Archive for September 3rd, 2014

Conserving St. Ambrose’s 4th-century silk tunics

Wednesday, September 3rd, 2014

University of Bonn researchers are working with textile conservators to study and preserve delicate silk tunics attributed to Saint Ambrose, the 4th century Archbishop and patron saint of Milan whose skeletal remains are on display in Milan’s Basilica di Sant’Ambrogio. The silks are also kept at the Milan basilica and are venerated as relics of the saint. The textiles have not been conclusively dated to the 4th century, but they are certainly from late antiquity which makes them very rare survivals that can lend unique insight into the period.

“These are marvelously beautiful vestments of sumptuous silk that have been ascribed to the saint,” says Professor Dr. Sabine Schrenk of the department of Christian Archaeology at the University of Bonn. One of them has intricate depictions of hunting scenes with trees and leopards, while the other valuable textile is kept rather simple. […]

In the course of many centuries,time took its toll on these famous textiles. “If these fragile silk threads are to be preserved for a long time to come, it is critical to remove harmful layers of dust,” says Cologne textile restorer Ulrike Reichert, who has headed her own restoration workshop in the Dellbrück neighborhood for many years, specializing in preserving early silk textiles. The cloth is painstakingly cleaned with a tiny vacuum cleaner and delicate brushes. “For this we have had to carefully free the material from the protective glass that had been laid over it,” says Professor Schrenk’s colleague Katharina Neuser.

Since the textiles are far too delicate to travel, conservators have brought their mobile restoration lab to Milan to do the work on site. In addition to stabilizing and repairing the damage of centuries of display under heavy glass or sandwiched between other fabrics in a chest, the restorers hope their analysis will illuminate the evolution of relic worship in Early Christian Italy. Saint Ambrose himself, along with other doctors of the Church like Saint Augustine, Saint Jerome and Saint Cyril of Alexandria, was an early advocate of veneration of relics.

The tunics were revered as relics of Saint Ambrose at least by the 11th century, and probably earlier. A red cross was woven onto one of the textiles in late antiquity or early Middle Ages, an indication that they were held to be of religious significance. A woven band kept with the tunics dates to the 11th century. The inscription describes the silks as Saint Ambrose’s vestments to be held in great reverence.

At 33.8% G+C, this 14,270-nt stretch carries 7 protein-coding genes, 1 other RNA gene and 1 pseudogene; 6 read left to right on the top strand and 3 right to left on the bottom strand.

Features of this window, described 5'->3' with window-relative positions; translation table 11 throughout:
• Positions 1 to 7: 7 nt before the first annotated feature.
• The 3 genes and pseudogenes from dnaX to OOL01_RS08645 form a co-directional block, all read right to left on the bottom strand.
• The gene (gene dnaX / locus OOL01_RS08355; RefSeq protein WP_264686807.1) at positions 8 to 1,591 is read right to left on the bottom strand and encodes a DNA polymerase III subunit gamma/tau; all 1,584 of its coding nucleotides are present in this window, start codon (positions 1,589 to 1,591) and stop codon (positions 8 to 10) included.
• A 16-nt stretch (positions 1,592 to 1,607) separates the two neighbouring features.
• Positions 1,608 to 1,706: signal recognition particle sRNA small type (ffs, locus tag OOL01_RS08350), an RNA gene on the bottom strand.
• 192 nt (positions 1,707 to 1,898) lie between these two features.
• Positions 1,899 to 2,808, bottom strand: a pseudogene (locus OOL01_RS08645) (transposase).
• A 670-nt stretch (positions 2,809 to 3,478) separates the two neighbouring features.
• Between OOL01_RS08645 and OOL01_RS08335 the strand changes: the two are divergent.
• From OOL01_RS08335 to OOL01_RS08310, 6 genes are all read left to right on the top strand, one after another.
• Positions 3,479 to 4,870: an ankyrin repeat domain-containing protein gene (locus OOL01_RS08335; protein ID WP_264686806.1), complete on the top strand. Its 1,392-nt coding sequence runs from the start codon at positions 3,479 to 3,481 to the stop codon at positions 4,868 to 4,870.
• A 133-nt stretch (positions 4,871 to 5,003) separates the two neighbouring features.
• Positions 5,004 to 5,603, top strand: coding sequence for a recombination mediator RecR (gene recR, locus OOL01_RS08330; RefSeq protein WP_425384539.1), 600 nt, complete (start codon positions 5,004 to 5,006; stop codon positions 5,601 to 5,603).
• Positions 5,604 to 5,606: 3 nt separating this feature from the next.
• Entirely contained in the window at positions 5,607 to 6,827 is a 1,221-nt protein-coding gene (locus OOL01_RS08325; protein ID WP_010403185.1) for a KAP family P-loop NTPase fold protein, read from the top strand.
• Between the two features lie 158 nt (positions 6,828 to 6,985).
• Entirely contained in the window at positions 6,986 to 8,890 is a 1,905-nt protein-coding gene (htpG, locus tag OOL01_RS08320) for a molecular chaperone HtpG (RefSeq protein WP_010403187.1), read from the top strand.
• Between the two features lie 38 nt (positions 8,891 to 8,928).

Restorers believe the band was the work by Archbishop Aribert of Milan (1018-1045) who had political reasons as well as religious ones to emphasize the significance of Saint Ambrose. Saint Ambrose had famously stood up to Roman emperors on a number of issues, refusing two orders from Western emperor Valentinian II that he surrender two churches in Milan for Arian worship and excommunicating Eastern emperor Theodosius I for the Massacre of Thessalonica. Aribert wanted a strong Ambrosian archbishopric that held virtually independent temporal power over northern Italy. He created a princely court in Milan, as luxurious as a royal court only under ecclesiastical rather than princely control. He even called his bishops cardinals, as if he were Pope in the North.

At first he was a strong supporter of the German emperors, an alliance that strengthened his political position in the region. However, when he allied with the great lords of northern Italy against the lesser vassals, arbitrarily confiscating lands and denying them feudal rights of inheritance, the resulting conflict that would pit him against the Holy Roman Emperor Conrad II and his son Henry III. Aribert refused to restore fiefdoms he had taken from the minor nobility and refused even to defend his actions before the emperor, insisting that as Archbishop of Milan, he was equal in authority to the emperor and if the emperor wanted those lands back from the see of Milan, he could just try and take them. Indeed, in a presage of the Investiture Controvery that would poison relations between the papacy and imperial throne for decades staring in the reign of Henry III’s son Henry IV, Aribert had personally crowned Conrad II with the Iron Crown of Lombardy making him King of Italy.

Conrad’s attempt to besiege Milan failed thanks to Aribert’s enhanced defenses and a militia he had created from every class of Milanese citizen. Conrad died in 1039 and the conflict between the archbishop and Henry II was finally resolved by diplomacy in 1040. Even though Pope Benedict IX had sided with Conrad and excommunicated Aribert in 1038, in the end the archbishop maintained control over his territory with his political and military strength, a lesson that future popes less in harmony with the Holy Roman Emperors would take to heart.

So the study of these silk tunics really covers centuries of religious, political and social history. Researchers hope it will shed light on economic history of late antiquity as well. There is a widely held belief among historians that in the 4th century silk thread was all imported from China and then woven in the eastern Mediterranean, mainly Syria. Professor Schrenk suspects there may well have been a silk weaving industry in Milan, however, because it was a center of imperial power as the capital of the Western Empire from 286 to 402 A.D.

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